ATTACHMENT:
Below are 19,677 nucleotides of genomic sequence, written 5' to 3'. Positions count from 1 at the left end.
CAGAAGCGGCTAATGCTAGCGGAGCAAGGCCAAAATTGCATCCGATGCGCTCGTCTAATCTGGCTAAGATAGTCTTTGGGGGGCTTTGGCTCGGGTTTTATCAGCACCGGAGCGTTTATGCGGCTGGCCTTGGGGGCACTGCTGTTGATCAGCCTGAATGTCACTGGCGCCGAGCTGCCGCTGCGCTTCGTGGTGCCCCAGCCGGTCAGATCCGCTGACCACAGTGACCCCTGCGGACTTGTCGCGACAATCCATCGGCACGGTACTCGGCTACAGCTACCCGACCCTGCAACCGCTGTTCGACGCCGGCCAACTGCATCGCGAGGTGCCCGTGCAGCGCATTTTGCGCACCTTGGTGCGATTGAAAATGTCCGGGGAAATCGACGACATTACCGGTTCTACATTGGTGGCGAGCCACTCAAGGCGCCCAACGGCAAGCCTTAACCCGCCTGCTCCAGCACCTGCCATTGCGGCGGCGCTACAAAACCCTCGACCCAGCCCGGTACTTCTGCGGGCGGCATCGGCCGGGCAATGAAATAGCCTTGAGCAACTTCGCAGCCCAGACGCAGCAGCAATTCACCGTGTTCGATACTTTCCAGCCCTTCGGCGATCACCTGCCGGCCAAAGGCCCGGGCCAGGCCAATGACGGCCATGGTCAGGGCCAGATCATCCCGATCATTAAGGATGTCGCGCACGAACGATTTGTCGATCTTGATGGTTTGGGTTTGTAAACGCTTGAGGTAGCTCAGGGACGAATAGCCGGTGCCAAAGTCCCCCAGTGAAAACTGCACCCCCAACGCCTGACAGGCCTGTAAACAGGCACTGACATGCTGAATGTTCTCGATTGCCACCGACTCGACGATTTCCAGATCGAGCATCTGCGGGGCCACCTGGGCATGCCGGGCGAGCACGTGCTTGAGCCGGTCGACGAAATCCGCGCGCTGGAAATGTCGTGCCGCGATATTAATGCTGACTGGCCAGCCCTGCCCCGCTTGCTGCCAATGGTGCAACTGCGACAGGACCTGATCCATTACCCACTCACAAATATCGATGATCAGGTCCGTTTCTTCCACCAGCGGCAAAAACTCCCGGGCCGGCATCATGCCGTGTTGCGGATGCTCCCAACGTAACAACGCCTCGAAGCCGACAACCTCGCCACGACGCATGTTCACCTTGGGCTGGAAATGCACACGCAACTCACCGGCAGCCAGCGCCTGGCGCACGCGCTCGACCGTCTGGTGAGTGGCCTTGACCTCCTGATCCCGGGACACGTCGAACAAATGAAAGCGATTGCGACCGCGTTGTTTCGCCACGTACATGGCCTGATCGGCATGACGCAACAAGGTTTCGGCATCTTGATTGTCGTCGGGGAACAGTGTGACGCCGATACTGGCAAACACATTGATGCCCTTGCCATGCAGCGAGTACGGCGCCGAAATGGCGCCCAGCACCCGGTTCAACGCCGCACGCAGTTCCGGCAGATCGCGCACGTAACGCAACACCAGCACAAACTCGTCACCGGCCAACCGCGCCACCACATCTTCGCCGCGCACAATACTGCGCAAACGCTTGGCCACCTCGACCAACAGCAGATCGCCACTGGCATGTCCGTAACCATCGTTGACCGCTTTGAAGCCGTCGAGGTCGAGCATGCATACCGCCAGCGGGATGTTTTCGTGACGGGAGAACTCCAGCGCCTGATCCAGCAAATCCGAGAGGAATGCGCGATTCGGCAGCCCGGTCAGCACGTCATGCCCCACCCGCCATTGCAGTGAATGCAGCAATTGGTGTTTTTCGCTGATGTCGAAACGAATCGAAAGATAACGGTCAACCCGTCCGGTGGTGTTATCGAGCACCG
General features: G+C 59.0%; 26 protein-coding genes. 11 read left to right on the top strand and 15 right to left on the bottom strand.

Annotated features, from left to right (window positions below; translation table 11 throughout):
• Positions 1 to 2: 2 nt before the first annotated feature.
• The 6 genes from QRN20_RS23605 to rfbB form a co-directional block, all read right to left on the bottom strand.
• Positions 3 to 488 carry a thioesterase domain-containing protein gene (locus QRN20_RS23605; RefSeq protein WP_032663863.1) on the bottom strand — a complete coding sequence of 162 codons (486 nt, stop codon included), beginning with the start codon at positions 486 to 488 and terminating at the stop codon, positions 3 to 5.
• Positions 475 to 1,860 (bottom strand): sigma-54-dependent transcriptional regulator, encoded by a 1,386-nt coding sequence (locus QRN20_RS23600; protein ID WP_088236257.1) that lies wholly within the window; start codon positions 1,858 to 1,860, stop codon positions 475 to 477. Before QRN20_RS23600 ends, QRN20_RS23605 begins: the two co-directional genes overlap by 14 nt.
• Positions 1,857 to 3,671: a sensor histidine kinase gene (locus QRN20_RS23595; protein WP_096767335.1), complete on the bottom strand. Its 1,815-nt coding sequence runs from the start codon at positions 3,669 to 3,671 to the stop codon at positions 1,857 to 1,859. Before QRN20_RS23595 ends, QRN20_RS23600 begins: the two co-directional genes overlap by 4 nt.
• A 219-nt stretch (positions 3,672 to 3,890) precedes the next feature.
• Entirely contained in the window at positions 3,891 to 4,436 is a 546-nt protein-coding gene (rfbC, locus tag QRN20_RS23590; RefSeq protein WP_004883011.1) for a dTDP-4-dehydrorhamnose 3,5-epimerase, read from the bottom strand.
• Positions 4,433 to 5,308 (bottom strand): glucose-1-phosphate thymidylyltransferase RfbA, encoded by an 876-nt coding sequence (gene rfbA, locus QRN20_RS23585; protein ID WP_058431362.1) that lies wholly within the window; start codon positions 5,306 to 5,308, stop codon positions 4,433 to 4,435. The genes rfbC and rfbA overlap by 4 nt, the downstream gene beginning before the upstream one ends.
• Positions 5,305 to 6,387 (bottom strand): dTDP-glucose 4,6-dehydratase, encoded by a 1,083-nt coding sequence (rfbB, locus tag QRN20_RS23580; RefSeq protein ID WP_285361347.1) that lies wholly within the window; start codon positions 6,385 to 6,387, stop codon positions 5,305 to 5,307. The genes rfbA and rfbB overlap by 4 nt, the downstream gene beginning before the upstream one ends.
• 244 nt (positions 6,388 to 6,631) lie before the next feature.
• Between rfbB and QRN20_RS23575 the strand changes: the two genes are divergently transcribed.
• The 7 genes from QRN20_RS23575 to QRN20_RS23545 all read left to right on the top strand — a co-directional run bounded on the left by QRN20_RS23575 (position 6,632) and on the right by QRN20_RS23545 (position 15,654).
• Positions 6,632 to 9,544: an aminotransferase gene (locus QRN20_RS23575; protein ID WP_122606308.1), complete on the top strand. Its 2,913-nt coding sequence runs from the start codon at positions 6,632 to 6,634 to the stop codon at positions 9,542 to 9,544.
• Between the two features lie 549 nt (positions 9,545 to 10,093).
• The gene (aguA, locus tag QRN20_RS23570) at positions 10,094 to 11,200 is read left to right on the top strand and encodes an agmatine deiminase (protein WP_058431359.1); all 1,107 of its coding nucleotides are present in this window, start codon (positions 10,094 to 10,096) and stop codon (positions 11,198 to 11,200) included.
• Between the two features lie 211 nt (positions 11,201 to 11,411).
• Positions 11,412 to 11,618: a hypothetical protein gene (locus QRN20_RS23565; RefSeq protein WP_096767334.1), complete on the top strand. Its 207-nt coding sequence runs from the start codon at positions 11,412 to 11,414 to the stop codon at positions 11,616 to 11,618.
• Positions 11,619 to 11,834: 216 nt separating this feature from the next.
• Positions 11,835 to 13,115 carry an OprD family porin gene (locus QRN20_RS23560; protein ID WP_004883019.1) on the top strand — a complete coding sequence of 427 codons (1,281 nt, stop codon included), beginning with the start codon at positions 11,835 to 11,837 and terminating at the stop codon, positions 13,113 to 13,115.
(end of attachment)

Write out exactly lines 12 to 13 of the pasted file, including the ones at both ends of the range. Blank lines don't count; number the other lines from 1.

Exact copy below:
• Positions 4,433 to 5,308 (bottom strand): glucose-1-phosphate thymidylyltransferase RfbA, encoded by an 876-nt coding sequence (gene rfbA, locus QRN20_RS23585; protein ID WP_058431362.1) that lies wholly within the window; start codon positions 5,306 to 5,308, stop codon positions 4,433 to 4,435. The genes rfbC and rfbA overlap by 4 nt, the downstream gene beginning before the upstream one ends.
• Positions 5,305 to 6,387 (bottom strand): dTDP-glucose 4,6-dehydratase, encoded by a 1,083-nt coding sequence (rfbB, locus tag QRN20_RS23580; RefSeq protein ID WP_285361347.1) that lies wholly within the window; start codon positions 6,385 to 6,387, stop codon positions 5,305 to 5,307. The genes rfbA and rfbB overlap by 4 nt, the downstream gene beginning before the upstream one ends.